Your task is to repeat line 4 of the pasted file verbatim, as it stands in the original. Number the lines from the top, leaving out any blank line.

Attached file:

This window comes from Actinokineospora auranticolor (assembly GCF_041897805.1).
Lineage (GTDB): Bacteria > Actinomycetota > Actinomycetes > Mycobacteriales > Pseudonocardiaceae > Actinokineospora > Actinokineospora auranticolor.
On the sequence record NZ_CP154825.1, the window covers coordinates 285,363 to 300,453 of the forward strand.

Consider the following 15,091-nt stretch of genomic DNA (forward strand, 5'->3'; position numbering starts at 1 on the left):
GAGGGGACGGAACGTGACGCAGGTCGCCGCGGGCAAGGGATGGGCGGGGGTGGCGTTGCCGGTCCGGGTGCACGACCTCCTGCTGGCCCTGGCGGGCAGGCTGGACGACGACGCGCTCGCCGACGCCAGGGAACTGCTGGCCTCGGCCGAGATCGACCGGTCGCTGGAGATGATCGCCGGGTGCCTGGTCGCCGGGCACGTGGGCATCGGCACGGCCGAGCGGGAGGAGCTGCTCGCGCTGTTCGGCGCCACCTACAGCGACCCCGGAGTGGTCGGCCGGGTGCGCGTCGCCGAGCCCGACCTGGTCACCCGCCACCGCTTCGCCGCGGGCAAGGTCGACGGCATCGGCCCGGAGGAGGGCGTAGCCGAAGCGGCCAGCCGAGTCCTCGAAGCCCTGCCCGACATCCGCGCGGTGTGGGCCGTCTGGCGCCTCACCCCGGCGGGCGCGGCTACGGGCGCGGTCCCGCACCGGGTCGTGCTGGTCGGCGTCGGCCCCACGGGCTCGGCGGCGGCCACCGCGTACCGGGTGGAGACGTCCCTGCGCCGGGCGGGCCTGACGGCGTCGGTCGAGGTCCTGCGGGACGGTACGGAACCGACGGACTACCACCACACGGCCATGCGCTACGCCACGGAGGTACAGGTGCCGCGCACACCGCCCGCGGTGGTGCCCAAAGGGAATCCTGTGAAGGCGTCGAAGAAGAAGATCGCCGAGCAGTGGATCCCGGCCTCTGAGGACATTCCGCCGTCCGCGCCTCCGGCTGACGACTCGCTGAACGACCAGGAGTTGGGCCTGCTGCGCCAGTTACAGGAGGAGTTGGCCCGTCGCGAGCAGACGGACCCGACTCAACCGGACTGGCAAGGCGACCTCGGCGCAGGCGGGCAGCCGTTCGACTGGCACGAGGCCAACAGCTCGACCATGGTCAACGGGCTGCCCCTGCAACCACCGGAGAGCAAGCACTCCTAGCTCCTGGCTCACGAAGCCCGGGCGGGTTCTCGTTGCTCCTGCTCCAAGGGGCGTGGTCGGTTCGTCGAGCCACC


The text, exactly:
Consider the following 15,091-nt stretch of genomic DNA (forward strand, 5'->3'; position numbering starts at 1 on the left):